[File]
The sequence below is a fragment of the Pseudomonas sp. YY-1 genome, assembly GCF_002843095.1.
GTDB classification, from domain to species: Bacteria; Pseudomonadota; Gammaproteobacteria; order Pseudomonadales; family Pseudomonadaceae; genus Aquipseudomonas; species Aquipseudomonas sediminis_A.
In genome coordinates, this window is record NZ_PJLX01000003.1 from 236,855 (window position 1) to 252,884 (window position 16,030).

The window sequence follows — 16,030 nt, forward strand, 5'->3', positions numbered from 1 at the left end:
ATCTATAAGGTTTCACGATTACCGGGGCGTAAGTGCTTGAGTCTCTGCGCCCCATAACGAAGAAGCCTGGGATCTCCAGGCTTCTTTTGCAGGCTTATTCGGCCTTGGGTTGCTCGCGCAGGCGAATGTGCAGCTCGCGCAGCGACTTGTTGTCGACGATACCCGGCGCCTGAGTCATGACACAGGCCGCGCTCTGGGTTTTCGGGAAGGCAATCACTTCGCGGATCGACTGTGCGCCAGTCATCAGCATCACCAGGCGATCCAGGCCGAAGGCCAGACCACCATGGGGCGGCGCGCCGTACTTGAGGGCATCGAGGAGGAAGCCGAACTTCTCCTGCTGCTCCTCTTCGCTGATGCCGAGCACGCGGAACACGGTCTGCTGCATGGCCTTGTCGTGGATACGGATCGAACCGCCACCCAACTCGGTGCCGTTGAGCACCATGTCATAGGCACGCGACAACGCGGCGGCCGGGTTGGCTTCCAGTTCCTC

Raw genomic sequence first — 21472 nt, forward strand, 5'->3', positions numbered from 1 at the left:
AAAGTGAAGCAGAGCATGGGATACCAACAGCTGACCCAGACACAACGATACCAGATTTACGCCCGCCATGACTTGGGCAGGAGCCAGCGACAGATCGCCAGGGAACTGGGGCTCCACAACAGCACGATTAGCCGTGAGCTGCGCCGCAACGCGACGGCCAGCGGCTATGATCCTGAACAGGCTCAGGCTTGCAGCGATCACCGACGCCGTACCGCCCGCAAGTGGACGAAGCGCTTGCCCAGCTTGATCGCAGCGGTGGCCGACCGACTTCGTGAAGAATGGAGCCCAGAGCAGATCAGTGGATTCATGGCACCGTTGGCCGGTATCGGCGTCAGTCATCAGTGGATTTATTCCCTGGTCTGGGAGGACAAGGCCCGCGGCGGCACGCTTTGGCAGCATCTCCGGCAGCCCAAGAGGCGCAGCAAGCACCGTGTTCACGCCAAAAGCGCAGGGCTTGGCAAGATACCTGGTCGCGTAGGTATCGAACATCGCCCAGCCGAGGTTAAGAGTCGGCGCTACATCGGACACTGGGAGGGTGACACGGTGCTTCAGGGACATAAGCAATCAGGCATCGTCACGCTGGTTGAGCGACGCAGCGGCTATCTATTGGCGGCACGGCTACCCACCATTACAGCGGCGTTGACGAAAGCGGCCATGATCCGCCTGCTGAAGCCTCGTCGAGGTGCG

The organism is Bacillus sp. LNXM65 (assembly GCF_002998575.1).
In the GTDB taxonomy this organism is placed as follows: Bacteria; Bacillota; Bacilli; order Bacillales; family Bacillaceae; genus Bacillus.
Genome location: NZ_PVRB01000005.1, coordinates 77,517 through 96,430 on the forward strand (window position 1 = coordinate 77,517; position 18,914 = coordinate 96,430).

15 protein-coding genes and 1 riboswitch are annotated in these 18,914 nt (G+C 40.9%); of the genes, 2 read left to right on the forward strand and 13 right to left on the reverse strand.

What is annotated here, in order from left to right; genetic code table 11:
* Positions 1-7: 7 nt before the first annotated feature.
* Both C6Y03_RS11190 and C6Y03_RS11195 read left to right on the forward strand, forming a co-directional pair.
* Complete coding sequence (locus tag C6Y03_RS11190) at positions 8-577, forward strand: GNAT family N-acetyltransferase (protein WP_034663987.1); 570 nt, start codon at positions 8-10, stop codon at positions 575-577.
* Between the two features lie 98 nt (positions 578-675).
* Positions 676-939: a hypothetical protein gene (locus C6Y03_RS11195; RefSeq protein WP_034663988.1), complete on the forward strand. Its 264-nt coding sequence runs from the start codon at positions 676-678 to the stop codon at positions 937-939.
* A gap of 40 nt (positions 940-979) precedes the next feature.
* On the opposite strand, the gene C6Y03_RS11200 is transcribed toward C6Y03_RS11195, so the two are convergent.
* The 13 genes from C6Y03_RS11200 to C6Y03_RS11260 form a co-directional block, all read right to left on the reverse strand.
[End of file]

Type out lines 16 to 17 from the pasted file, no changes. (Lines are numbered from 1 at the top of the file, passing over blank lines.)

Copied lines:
* Between the two features lie 98 nt (positions 578-675).
* Positions 676-939: a hypothetical protein gene (locus C6Y03_RS11195; RefSeq protein WP_034663988.1), complete on the forward strand. Its 264-nt coding sequence runs from the start codon at positions 676-678 to the stop codon at positions 937-939.